It is that time of year yet again where the promises and resolutions of a new year fuse with the reflections of what the last 12 months meant to each of us. While 2012 was a year of growth for me and my photography businesses, 2013 was about broadening my horizons, expanding business opportunities and cherishing the time I had with my family. Lets take a look at the recap of 2013 before I share my favorite images of the year.
The Giving Lens
My humanitarian photography company, The Giving Lens, had a wonderful year, successfully running trips to Peru, Nicaragua, India, Tanzania and Cambodia to help fight for a number of causes such as child education, families affected by HIV, women’s empowerment and those living in extreme poverty. 2014 is shaping up to be another great year for TGL as well with trips to Jordan, Peru, Nicaragua, Tanzania, Cambodia, India & Thailand (along with others in the works). The idea is to continue to expand our operations and begin to work with new organizations in new countries that are supporting projects focused on clean drinking water, species preservation and protecting the ocean. While I don’t have the ability to go on every trip, it truly warms my heart to be able to continue to get like minded people together to help make a difference in the world through the art of photography. Moving forward, TGL and myself are looking for more and more ways to get people involved, especially those that can’t join us on our trips.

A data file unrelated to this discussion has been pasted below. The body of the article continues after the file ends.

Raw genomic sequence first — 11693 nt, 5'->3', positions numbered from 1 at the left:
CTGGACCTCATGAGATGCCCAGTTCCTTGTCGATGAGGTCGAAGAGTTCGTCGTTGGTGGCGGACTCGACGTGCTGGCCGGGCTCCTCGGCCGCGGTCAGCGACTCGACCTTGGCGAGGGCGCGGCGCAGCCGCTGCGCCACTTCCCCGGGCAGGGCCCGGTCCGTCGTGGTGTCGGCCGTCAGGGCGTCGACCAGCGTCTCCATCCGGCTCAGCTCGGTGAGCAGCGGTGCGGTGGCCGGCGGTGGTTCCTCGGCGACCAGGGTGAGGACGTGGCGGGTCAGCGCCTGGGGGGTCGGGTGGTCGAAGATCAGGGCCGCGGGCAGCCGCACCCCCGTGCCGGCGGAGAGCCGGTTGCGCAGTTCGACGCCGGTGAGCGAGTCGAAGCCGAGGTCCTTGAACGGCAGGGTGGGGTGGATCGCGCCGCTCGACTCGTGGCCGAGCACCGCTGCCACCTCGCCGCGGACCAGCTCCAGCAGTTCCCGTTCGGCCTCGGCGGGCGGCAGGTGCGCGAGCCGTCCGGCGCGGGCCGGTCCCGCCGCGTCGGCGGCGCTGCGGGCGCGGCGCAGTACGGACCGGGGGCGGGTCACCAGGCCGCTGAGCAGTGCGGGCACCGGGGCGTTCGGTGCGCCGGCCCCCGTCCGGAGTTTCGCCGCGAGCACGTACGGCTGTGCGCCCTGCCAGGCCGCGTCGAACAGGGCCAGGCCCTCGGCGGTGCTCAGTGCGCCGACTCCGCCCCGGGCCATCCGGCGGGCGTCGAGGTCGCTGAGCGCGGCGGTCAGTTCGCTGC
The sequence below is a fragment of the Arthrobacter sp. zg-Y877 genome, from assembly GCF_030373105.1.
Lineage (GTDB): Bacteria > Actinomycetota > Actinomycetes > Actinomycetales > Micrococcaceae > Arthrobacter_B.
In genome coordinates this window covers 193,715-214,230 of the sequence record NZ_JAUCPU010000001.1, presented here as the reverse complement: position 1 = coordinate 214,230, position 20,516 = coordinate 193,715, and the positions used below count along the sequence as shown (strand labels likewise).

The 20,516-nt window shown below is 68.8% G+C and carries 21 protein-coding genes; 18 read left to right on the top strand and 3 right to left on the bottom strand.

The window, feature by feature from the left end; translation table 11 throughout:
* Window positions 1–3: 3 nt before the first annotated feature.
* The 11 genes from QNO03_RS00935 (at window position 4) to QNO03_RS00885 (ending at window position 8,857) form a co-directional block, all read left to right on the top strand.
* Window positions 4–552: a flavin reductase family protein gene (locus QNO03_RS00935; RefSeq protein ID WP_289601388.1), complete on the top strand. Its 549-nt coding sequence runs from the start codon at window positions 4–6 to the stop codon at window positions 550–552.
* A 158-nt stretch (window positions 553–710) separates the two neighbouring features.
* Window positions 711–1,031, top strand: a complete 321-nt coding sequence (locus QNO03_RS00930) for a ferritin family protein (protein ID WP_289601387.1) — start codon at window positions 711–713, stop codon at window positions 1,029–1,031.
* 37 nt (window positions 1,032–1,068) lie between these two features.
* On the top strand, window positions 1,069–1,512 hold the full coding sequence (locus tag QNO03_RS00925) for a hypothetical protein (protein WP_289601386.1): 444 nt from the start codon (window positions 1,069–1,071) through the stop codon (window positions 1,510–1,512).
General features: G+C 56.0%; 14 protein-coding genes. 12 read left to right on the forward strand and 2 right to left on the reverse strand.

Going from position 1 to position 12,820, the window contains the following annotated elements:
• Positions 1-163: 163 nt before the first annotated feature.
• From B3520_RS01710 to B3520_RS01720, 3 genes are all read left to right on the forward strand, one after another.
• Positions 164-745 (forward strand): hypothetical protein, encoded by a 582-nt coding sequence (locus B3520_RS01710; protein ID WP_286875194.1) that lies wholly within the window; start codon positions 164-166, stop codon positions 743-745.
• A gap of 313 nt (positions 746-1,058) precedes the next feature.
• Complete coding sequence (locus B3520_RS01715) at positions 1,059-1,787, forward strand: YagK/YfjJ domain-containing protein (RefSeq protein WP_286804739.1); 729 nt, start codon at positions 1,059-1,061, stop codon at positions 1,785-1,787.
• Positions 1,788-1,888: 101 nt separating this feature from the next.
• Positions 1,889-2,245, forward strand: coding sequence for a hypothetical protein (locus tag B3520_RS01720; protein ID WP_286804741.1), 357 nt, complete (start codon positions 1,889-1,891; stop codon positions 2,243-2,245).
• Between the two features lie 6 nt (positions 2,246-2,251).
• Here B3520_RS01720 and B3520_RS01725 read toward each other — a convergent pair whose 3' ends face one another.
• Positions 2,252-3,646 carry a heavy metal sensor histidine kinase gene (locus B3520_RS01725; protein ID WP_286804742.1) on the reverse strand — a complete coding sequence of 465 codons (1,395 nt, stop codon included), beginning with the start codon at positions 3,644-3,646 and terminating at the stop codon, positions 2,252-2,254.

The Business of Photography